Along with several friends and family members, Jacob Johnston of Traphill had spotted a white turkey on numerous occasions before the start of this year’s turkey season. It was always somewhat near his family’s plot of land, but he didn’t think he would be lucky enough to see it while hunting. Luckily on opening day, that’s exactly what happened.
“We had seen it several times over the past couple of months. It was usually with a small group of other gobblers, but it was the only white one. Every time we saw that bird, it was about 2 miles away from my family’s farm, so I didn’t really think I’d get the chance to shoot it,” said Johnston, a forestry student at Western Carolina University.
While scouting the evening before opening day, Johnston heard a turkey on the roost, and decided where he needed to sit the next morning.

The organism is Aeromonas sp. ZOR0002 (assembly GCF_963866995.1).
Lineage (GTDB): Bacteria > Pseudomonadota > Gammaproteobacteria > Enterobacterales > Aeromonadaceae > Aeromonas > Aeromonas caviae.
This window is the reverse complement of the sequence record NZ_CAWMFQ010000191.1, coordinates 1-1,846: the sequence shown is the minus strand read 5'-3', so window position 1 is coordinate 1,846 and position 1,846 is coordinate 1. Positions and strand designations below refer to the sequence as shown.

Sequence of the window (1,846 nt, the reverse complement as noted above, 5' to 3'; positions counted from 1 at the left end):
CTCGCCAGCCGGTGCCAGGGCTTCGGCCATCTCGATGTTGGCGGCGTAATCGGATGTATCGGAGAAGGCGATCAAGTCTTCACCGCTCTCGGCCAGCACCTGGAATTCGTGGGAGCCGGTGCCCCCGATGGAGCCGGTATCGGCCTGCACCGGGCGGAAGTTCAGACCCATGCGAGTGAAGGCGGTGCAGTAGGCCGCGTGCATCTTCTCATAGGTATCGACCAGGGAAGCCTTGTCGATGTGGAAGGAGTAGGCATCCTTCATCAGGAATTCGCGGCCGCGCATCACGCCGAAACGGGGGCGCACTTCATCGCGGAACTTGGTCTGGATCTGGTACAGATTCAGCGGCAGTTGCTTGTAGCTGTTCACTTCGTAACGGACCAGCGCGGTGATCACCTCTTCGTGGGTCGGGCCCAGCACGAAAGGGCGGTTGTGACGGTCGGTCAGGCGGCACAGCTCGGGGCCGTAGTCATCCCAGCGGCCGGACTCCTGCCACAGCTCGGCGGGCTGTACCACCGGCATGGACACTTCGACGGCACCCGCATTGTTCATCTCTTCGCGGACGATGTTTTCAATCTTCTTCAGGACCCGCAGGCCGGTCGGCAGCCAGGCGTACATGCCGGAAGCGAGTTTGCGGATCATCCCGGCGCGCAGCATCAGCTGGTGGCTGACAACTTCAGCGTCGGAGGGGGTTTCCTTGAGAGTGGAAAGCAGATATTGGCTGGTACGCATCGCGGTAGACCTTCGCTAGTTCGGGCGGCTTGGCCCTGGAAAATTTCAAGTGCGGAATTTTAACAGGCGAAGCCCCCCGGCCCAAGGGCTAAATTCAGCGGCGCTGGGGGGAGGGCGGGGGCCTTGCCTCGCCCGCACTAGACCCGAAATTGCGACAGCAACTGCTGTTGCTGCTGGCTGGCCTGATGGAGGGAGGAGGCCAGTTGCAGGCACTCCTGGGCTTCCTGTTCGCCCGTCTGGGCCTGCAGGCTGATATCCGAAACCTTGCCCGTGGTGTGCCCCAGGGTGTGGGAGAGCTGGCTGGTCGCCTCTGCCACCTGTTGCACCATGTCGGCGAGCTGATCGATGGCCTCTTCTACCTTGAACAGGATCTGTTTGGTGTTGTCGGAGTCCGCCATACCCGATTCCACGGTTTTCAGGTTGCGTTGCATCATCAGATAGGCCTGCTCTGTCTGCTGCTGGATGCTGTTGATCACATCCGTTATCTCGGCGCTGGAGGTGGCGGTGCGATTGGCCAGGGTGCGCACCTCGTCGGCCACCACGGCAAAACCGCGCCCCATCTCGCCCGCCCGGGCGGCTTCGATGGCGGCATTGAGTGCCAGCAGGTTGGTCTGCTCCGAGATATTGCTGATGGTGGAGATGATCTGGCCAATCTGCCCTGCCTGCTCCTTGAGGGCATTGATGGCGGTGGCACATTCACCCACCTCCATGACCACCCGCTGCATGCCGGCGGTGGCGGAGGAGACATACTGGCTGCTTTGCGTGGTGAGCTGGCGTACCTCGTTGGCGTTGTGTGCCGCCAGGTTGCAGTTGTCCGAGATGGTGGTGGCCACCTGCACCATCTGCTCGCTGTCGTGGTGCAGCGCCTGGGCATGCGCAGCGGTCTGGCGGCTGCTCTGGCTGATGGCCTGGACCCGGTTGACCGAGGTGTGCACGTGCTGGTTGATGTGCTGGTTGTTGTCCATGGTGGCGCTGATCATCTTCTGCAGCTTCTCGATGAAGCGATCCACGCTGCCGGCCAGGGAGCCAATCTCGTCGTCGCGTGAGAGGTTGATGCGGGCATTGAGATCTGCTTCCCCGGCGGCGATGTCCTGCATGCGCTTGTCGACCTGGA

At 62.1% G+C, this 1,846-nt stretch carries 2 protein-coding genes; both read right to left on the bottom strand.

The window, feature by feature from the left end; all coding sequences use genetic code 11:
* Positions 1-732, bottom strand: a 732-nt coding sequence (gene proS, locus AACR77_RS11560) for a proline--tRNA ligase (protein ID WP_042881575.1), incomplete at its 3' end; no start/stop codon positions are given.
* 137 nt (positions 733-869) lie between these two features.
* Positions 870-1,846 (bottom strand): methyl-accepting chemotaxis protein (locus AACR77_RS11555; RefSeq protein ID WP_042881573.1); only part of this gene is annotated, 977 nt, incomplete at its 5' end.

“I had no idea it was the white turkey. I had roosted several turkeys in that same spot in the week or so leading up to the season, so I figured it was one of those,” he said.
“The hunt the next morning was a pretty textbook hunt. We got set up knowing there was a bird on the roost, we made just a couple of soft yelps to let him know where we were, did a fly-down call, and the turkey came right away. He was gobbling and we knew he was headed our way, but we couldn’t see him until he was already in range,” Johnston said.
Johnston shot the turkey at about 30 yards with a Remington 870. He said while the turkey’s body was solid white, it wasn’t a true albino.
“It had a black beard and dark eyes, so it wasn’t an albino, but the body was solid white. It looks like it has some gray in the photos, but that’s just dirt. I think it was about a 2-year-old bird. It weighed 18 pounds, had about a 9-inch beard, and 1-inch spurs,” Johnston said.
Johnston is having a full-body, half-strut mount made of the bird.
“I never thought I would get the chance to kill a turkey like that. I feel really lucky,” he said.